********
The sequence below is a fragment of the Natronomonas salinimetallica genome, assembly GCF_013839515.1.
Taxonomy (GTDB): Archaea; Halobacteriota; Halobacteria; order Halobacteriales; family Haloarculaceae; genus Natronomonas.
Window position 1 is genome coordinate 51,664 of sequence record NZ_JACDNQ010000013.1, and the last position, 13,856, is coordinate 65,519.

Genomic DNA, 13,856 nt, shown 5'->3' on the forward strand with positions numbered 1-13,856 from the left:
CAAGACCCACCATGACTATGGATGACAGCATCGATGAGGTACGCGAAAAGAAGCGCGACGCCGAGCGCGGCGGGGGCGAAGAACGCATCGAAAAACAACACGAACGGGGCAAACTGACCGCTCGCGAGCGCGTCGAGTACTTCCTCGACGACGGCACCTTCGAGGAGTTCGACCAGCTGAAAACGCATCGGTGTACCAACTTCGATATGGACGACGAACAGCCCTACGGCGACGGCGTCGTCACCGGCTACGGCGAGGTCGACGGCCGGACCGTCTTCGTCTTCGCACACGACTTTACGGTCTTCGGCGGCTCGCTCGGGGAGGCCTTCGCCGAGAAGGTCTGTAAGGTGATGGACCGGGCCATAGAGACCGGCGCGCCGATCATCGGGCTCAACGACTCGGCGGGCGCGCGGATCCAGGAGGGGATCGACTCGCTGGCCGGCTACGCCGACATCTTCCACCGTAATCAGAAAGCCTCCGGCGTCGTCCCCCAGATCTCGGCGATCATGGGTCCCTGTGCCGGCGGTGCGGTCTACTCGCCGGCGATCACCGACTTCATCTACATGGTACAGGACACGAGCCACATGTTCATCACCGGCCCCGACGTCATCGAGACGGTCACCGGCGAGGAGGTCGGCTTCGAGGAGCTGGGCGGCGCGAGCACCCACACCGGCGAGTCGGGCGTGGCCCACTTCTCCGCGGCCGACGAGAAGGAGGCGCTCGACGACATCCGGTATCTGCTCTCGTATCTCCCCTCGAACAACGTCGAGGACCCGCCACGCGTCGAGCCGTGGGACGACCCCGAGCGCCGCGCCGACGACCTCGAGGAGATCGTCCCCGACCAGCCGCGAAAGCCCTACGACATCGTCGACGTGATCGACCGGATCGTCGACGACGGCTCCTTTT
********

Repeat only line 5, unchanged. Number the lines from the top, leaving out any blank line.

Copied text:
CAAGACCCACCATGACTATGGATGACAGCATCGATGAGGTACGCGAAAAGAAGCGCGACGCCGAGCGCGGCGGGGGCGAAGAACGCATCGAAAAACAACACGAACGGGGCAAACTGACCGCTCGCGAGCGCGTCGAGTACTTCCTCGACGACGGCACCTTCGAGGAGTTCGACCAGCTGAAAACGCATCGGTGTACCAACTTCGATATGGACGACGAACAGCCCTACGGCGACGGCGTCGTCACCGGCTACGGCGAGGTCGACGGCCGGACCGTCTTCGTCTTCGCACACGACTTTACGGTCTTCGGCGGCTCGCTCGGGGAGGCCTTCGCCGAGAAGGTCTGTAAGGTGATGGACCGGGCCATAGAGACCGGCGCGCCGATCATCGGGCTCAACGACTCGGCGGGCGCGCGGATCCAGGAGGGGATCGACTCGCTGGCCGGCTACGCCGACATCTTCCACCGTAATCAGAAAGCCTCCGGCGTCGTCCCCCAGATCTCGGCGATCATGGGTCCCTGTGCCGGCGGTGCGGTCTACTCGCCGGCGATCACCGACTTCATCTACATGGTACAGGACACGAGCCACATGTTCATCACCGGCCCCGACGTCATCGAGACGGTCACCGGCGAGGAGGTCGGCTTCGAGGAGCTGGGCGGCGCGAGCACCCACACCGGCGAGTCGGGCGTGGCCCACTTCTCCGCGGCCGACGAGAAGGAGGCGCTCGACGACATCCGGTATCTGCTCTCGTATCTCCCCTCGAACAACGTCGAGGACCCGCCACGCGTCGAGCCGTGGGACGACCCCGAGCGCCGCGCCGACGACCTCGAGGAGATCGTCCCCGACCAGCCGCGAAAGCCCTACGACATCGTCGACGTGATCGACCGGATCGTCGACGACGGCTCCTTTT